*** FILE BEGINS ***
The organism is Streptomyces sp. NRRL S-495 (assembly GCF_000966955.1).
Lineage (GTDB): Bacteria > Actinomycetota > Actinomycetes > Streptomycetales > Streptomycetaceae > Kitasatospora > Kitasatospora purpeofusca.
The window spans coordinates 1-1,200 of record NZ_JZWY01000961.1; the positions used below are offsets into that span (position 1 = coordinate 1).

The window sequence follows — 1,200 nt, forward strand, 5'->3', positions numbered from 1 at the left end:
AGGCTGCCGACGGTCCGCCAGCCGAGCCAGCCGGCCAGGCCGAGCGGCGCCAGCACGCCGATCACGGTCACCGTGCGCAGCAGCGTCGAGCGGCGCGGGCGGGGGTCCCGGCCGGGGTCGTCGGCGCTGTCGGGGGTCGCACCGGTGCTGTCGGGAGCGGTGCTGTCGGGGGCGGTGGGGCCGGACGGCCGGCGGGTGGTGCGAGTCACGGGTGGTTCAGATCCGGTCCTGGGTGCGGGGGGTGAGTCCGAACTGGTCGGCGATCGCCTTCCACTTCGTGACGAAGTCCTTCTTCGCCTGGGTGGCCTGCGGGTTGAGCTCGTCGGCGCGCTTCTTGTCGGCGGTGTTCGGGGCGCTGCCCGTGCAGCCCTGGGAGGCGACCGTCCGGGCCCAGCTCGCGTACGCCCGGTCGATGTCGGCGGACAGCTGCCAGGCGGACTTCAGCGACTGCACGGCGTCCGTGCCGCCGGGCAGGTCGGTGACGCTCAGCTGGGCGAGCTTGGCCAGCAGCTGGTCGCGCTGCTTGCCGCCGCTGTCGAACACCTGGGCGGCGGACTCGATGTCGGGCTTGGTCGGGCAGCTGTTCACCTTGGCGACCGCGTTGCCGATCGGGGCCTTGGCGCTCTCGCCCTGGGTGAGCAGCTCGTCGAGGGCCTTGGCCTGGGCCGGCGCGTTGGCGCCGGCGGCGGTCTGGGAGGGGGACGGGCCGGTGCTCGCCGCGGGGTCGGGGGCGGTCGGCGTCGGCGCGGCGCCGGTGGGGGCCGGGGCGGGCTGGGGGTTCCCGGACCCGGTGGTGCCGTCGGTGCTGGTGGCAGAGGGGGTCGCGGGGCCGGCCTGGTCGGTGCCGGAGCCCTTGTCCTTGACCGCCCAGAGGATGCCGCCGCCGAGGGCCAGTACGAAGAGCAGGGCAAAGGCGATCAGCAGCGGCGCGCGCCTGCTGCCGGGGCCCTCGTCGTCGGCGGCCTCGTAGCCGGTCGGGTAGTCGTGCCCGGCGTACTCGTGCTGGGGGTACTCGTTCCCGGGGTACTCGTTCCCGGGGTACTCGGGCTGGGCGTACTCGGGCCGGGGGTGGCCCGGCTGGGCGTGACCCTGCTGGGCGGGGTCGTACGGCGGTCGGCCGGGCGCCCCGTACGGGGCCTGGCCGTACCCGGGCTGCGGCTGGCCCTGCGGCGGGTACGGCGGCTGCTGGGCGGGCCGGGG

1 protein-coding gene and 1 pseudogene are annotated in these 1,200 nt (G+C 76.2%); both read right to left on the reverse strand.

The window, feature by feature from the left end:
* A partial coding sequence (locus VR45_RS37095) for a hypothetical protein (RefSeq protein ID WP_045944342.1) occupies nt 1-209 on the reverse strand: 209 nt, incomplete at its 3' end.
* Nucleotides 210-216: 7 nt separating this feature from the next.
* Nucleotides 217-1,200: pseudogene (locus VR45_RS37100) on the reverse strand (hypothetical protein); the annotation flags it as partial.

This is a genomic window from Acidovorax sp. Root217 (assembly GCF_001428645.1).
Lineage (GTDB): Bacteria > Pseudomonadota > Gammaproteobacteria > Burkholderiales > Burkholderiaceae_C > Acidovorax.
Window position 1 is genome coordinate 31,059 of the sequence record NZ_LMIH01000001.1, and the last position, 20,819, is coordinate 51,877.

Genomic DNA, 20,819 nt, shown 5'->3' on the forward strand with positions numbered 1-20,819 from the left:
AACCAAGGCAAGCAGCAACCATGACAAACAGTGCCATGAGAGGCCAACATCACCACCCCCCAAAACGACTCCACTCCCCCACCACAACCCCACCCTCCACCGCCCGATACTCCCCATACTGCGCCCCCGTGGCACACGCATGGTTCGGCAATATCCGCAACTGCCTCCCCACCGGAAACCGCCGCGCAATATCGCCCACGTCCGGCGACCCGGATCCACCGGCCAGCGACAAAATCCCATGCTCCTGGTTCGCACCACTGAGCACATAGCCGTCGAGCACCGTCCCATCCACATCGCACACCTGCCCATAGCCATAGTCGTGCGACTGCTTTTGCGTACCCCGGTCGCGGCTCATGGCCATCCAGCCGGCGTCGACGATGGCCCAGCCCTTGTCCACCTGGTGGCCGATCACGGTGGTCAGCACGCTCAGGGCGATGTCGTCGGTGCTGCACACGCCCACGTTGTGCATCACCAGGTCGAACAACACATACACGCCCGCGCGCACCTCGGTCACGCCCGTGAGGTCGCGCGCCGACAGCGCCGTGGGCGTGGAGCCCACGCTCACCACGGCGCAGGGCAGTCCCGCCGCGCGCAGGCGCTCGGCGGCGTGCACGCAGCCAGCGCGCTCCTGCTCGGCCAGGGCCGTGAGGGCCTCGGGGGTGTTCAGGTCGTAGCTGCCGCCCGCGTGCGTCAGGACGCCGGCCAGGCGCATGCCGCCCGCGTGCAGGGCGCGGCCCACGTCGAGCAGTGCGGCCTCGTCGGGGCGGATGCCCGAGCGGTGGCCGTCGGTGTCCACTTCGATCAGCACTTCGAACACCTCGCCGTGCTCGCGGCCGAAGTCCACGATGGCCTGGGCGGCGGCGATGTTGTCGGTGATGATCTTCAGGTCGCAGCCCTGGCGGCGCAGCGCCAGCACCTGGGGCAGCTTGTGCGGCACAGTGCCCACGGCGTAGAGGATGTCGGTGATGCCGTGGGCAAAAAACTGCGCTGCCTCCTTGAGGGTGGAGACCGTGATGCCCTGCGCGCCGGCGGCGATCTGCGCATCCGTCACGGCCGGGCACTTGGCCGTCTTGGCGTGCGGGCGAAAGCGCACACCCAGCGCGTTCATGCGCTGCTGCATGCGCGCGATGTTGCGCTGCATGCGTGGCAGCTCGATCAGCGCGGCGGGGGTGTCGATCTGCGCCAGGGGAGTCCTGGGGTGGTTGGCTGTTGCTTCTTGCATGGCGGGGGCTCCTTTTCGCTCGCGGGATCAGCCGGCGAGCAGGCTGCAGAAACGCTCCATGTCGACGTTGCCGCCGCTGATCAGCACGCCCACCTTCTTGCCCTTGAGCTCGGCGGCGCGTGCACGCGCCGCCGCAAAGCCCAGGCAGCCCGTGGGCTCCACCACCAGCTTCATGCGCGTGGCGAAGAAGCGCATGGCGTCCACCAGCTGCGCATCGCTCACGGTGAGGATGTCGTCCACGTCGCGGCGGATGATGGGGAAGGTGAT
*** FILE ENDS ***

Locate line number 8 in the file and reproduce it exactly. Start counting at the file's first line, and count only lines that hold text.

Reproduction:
* A partial coding sequence (locus VR45_RS37095) for a hypothetical protein (RefSeq protein ID WP_045944342.1) occupies nt 1-209 on the reverse strand: 209 nt, incomplete at its 3' end.